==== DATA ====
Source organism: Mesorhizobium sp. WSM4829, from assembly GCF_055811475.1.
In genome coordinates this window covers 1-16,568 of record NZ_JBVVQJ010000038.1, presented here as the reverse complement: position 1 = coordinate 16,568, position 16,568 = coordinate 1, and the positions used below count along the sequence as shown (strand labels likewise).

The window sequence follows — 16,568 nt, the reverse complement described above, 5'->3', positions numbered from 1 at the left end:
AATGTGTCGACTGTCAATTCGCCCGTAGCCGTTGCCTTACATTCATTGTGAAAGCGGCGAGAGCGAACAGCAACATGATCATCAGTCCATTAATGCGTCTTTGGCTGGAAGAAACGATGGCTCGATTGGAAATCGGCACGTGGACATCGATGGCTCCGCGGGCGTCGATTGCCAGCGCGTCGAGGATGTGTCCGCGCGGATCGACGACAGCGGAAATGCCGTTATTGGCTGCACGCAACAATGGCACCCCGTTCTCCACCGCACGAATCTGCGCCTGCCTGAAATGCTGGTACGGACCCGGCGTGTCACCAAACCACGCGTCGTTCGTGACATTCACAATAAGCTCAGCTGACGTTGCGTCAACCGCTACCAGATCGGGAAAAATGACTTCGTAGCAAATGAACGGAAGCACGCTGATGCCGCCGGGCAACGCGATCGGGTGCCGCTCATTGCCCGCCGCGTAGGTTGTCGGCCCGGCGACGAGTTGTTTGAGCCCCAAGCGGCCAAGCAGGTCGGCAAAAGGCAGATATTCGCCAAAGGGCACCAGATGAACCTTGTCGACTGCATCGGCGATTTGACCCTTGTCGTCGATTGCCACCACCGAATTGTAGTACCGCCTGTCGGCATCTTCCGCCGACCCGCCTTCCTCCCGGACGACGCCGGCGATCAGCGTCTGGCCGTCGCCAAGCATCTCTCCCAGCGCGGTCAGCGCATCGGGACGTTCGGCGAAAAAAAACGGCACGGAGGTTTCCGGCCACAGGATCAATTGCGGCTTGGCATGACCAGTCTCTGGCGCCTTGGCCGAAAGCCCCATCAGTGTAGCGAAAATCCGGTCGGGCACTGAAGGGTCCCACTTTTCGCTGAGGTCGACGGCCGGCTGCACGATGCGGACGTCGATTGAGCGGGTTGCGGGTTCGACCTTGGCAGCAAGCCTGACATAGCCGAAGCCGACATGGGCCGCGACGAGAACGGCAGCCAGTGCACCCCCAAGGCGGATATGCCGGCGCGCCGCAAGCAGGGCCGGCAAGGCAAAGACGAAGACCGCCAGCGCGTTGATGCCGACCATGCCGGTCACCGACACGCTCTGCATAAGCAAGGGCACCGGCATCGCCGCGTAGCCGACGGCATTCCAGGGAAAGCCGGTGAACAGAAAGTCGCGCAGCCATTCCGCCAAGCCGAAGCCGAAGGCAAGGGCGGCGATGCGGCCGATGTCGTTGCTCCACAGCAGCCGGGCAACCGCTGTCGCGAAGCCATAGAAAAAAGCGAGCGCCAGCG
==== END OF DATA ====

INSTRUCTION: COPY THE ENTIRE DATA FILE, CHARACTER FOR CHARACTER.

Source organism: Mesorhizobium sp. WSM4829, from assembly GCF_055811475.1.
In genome coordinates this window covers 1-16,568 of record NZ_JBVVQJ010000038.1, presented here as the reverse complement: position 1 = coordinate 16,568, position 16,568 = coordinate 1, and the positions used below count along the sequence as shown (strand labels likewise).

The window sequence follows — 16,568 nt, the reverse complement described above, 5'->3', positions numbered from 1 at the left end:
AATGTGTCGACTGTCAATTCGCCCGTAGCCGTTGCCTTACATTCATTGTGAAAGCGGCGAGAGCGAACAGCAACATGATCATCAGTCCATTAATGCGTCTTTGGCTGGAAGAAACGATGGCTCGATTGGAAATCGGCACGTGGACATCGATGGCTCCGCGGGCGTCGATTGCCAGCGCGTCGAGGATGTGTCCGCGCGGATCGACGACAGCGGAAATGCCGTTATTGGCTGCACGCAACAATGGCACCCCGTTCTCCACCGCACGAATCTGCGCCTGCCTGAAATGCTGGTACGGACCCGGCGTGTCACCAAACCACGCGTCGTTCGTGACATTCACAATAAGCTCAGCTGACGTTGCGTCAACCGCTACCAGATCGGGAAAAATGACTTCGTAGCAAATGAACGGAAGCACGCTGATGCCGCCGGGCAACGCGATCGGGTGCCGCTCATTGCCCGCCGCGTAGGTTGTCGGCCCGGCGACGAGTTGTTTGAGCCCCAAGCGGCCAAGCAGGTCGGCAAAAGGCAGATATTCGCCAAAGGGCACCAGATGAACCTTGTCGACTGCATCGGCGATTTGACCCTTGTCGTCGATTGCCACCACCGAATTGTAGTACCGCCTGTCGGCATCTTCCGCCGACCCGCCTTCCTCCCGGACGACGCCGGCGATCAGCGTCTGGCCGTCGCCAAGCATCTCTCCCAGCGCGGTCAGCGCATCGGGACGTTCGGCGAAAAAAAACGGCACGGAGGTTTCCGGCCACAGGATCAATTGCGGCTTGGCATGACCAGTCTCTGGCGCCTTGGCCGAAAGCCCCATCAGTGTAGCGAAAATCCGGTCGGGCACTGAAGGGTCCCACTTTTCGCTGAGGTCGACGGCCGGCTGCACGATGCGGACGTCGATTGAGCGGGTTGCGGGTTCGACCTTGGCAGCAAGCCTGACATAGCCGAAGCCGACATGGGCCGCGACGAGAACGGCAGCCAGTGCACCCCCAAGGCGGATATGCCGGCGCGCCGCAAGCAGGGCCGGCAAGGCAAAGACGAAGACCGCCAGCGCGTTGATGCCGACCATGCCGGTCACCGACACGCTCTGCATAAGCAAGGGCACCGGCATCGCCGCGTAGCCGACGGCATTCCAGGGAAAGCCGGTGAACAGAAAGTCGCGCAGCCATTCCGCCAAGCCGAAGCCGAAGGCAAGGGCGGCGATGCGGCCGATGTCGTTGCTCCACAGCAGCCGGGCAACCGCTGTCGCGAAGCCATAGAAAAAAGCGAGCGCCAGCG